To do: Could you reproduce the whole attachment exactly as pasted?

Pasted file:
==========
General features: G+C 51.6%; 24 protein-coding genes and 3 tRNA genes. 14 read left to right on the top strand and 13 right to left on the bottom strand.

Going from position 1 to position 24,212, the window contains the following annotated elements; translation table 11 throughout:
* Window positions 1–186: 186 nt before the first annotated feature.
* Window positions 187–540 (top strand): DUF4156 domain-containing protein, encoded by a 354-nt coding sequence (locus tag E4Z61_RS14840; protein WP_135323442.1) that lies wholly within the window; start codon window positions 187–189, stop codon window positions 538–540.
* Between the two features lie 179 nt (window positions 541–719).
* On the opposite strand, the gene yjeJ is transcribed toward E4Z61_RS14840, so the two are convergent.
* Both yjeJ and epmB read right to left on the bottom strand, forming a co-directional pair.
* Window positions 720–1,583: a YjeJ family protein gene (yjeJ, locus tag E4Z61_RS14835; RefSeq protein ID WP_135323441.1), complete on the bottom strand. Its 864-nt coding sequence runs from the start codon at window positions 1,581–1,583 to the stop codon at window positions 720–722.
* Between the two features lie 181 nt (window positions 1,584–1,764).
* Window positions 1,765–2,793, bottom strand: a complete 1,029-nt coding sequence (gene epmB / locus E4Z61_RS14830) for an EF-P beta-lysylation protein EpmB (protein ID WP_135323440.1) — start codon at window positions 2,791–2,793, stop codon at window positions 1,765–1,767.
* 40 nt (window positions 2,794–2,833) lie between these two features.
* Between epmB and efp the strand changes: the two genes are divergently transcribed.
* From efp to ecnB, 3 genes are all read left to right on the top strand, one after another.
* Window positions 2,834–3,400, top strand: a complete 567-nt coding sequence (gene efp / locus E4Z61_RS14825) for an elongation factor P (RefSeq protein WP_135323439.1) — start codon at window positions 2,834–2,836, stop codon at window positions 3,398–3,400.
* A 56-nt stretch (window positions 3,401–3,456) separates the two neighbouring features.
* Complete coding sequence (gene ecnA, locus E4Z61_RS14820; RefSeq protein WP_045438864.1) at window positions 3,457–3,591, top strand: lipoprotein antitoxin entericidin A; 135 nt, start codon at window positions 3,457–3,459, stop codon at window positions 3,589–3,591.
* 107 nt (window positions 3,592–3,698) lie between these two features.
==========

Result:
General features: G+C 51.6%; 24 protein-coding genes and 3 tRNA genes. 14 read left to right on the top strand and 13 right to left on the bottom strand.

Going from position 1 to position 24,212, the window contains the following annotated elements; translation table 11 throughout:
* Window positions 1–186: 186 nt before the first annotated feature.
* Window positions 187–540 (top strand): DUF4156 domain-containing protein, encoded by a 354-nt coding sequence (locus tag E4Z61_RS14840; protein WP_135323442.1) that lies wholly within the window; start codon window positions 187–189, stop codon window positions 538–540.
* Between the two features lie 179 nt (window positions 541–719).
* On the opposite strand, the gene yjeJ is transcribed toward E4Z61_RS14840, so the two are convergent.
* Both yjeJ and epmB read right to left on the bottom strand, forming a co-directional pair.
* Window positions 720–1,583: a YjeJ family protein gene (yjeJ, locus tag E4Z61_RS14835; RefSeq protein ID WP_135323441.1), complete on the bottom strand. Its 864-nt coding sequence runs from the start codon at window positions 1,581–1,583 to the stop codon at window positions 720–722.
* Between the two features lie 181 nt (window positions 1,584–1,764).
* Window positions 1,765–2,793, bottom strand: a complete 1,029-nt coding sequence (gene epmB / locus E4Z61_RS14830) for an EF-P beta-lysylation protein EpmB (protein ID WP_135323440.1) — start codon at window positions 2,791–2,793, stop codon at window positions 1,765–1,767.
* 40 nt (window positions 2,794–2,833) lie between these two features.
* Between epmB and efp the strand changes: the two genes are divergently transcribed.
* From efp to ecnB, 3 genes are all read left to right on the top strand, one after another.
* Window positions 2,834–3,400, top strand: a complete 567-nt coding sequence (gene efp / locus E4Z61_RS14825) for an elongation factor P (RefSeq protein WP_135323439.1) — start codon at window positions 2,834–2,836, stop codon at window positions 3,398–3,400.
* A 56-nt stretch (window positions 3,401–3,456) separates the two neighbouring features.
* Complete coding sequence (gene ecnA, locus E4Z61_RS14820; RefSeq protein WP_045438864.1) at window positions 3,457–3,591, top strand: lipoprotein antitoxin entericidin A; 135 nt, start codon at window positions 3,457–3,459, stop codon at window positions 3,589–3,591.
* 107 nt (window positions 3,592–3,698) lie between these two features.